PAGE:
Executive Compensation Report

Big paydays

in a hot

stock market

Stock market gains increased the value of long-term equity awards, and the CEO-worker pay gap widened.

By Patrick Kennedy, Star Tribune

Illustration by Josh Jones, Star Tribune

July 23, 2022
Executive Compensation Report

Big paydays in a hot stock market

Stock market gains increased the value of long-term equity awards, and the CEO-worker pay gap widened.

By Patrick Kennedy, Star Tribune

Illustration by Josh Jones, Star Tribune

July 23, 2022

The income gap has only become larger in the past few years, as the stock market saw record gains. And the inequality is particularly glaring in the pay packages of the country's chief executives.

All 50 of the highest paid CEOs of Minnesota public companies in 2021 earned more than $1 million from salary, bonuses and realized stock awards, with the median pay package at $6 million. Thirteen chief executives earned more than $15 million, three over $50 million.

In a national survey of 200 large companies by compensation consulting firm Equilar for the New York Times, the 10 highest paid executives in 2021 all had packages over $100 million, with average compensation $330 million, the highest ever. (Equilar/NYT uses a different formula to count total compensation.)

In the Star Tribune's review of Minnesota public company proxies, only one CEO made more than $100 million: David Ossip of Ceridian HCM Holdings, who earned $120.5 million, mostly from stock awards.

The big question is whether the pay is justified, especially compensation built on long-term equity awards — and how it affects the performance of the companies. In Minnesota, 43 of the 50 highest paid CEOs saw most of their gains come from long-term equity awards.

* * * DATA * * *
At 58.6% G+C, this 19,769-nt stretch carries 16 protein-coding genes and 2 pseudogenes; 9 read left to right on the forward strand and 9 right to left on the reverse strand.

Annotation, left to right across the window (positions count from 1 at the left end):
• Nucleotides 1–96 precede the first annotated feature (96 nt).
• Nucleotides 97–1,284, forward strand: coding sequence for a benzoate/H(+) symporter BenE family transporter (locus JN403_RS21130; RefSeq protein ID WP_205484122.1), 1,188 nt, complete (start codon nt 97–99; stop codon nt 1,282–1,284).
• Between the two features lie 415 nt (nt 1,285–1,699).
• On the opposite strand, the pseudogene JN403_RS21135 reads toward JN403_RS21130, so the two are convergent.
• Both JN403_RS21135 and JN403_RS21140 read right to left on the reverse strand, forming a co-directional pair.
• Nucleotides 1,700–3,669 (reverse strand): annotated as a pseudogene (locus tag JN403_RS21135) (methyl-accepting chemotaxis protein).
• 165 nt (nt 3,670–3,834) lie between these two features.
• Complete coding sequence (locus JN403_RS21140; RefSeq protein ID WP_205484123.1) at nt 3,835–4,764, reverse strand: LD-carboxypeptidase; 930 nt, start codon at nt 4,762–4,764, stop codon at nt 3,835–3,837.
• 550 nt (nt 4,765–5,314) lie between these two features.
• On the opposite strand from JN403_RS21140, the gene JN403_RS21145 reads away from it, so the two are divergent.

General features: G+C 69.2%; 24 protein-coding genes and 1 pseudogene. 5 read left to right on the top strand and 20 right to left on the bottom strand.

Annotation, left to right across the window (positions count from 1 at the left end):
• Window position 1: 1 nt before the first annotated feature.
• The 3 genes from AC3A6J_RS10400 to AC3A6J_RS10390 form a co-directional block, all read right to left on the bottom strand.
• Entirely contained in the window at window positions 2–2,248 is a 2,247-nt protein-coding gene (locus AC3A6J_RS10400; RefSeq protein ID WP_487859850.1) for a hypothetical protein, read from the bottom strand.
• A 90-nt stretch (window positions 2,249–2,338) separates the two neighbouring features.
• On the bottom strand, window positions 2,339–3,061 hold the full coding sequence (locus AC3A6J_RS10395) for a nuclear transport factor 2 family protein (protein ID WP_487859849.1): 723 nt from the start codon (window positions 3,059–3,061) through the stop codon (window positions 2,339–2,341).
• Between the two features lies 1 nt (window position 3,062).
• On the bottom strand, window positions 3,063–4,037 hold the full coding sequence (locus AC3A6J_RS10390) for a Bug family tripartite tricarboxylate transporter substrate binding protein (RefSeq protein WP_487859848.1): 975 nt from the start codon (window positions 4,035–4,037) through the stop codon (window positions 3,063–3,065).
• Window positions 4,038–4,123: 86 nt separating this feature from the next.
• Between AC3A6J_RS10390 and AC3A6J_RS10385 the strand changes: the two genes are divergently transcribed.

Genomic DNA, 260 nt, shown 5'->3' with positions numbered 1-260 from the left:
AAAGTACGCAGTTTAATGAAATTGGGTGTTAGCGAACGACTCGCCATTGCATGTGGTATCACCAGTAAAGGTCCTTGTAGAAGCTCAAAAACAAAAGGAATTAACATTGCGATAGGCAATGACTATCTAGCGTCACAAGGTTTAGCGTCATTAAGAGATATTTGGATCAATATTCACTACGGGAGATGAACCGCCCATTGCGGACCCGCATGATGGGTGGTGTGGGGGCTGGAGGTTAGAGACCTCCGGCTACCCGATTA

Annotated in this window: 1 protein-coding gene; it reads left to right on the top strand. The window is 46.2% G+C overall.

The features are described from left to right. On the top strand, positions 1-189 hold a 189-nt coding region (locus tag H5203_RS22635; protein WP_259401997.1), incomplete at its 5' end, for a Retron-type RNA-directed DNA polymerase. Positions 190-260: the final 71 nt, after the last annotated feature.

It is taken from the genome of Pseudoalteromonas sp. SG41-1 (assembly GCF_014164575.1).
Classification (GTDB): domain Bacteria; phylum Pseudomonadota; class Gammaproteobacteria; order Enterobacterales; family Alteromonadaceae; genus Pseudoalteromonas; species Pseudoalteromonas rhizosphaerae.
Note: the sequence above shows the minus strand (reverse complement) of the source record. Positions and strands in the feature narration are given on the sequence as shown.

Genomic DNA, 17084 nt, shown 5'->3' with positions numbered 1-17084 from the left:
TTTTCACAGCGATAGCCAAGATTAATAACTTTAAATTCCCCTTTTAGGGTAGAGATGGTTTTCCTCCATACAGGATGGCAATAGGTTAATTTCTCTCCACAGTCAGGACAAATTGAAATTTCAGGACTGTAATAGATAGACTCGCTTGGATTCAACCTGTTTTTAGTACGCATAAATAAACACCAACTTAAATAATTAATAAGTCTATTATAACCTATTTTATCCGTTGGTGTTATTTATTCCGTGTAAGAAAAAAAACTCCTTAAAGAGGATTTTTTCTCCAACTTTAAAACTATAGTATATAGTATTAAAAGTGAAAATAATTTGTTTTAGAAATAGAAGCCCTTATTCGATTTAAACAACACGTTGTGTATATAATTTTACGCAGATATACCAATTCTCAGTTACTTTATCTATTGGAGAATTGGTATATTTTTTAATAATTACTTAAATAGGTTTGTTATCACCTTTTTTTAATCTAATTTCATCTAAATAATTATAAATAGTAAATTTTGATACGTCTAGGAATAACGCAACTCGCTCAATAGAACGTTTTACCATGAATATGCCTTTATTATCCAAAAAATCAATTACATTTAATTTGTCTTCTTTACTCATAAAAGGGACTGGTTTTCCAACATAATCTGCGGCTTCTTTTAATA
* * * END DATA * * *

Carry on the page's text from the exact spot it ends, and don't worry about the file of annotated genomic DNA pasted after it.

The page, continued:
"Twenty million dollars in compensation wouldn't bother me a bit, if what that individual did was add $300 million to $500 million worth of asset value for the firm — and the employees got some of that," said James Bailey, a professor of leadership at the George Washington University School of Business.

While numbers vary, sometimes widely, from company to company, employees are at least not getting the same share of wealth from a firm's equity.

The Economic Policy Institute, an independent nonprofit think tank that studies economic trends, looked at the pay of CEOs at the 350 largest companies in the U.S. each year by revenue. One finding: Compensation was $1.7 million in 1978 and rose 1,322% to $24.2 million by 2020.

CEO pay grew 60% faster than the overall stock market during that time. Typical worker income in the industries those 350 CEOs represented grew 18%, indicative of growing income inequality.

Another sign: The gap between CEO pay to worker pay also has steadily widened over the past 20 to 30 years.

In our list of the 50 highest paid CEOs in Minnesota, the CEO-to-worker pay ratios range from 13-to-1 at Northern Oil and Gas to 775-to-1 at Target. Pay ratios vary greatly between industries and tend to be highest in service and retail companies that depend heavily on part-time and seasonal employees, whose pay is included in the calculations.

Another measure pointing to inequality over that time period is what economists call labor share, which measures how much of total income can be attributed to labor in the form of worker wages, salaries, bonuses and other benefits.

Labor share is measured against capital share, which, simplified, is what contributes to the rest of the income. Major drivers of capital share include income from people who own their own businesses or shares of a company, or rent their land.

The percentage between the two was relatively stable for decades. But the labor share started to decline noticeably in the 1970s and 1980s and has trended down faster since the start of the new century.

In 35 developed countries, the labor share fell from 54% in 1980 to 50.5% in 2014, according to a 2019 report from McKinsey & Co.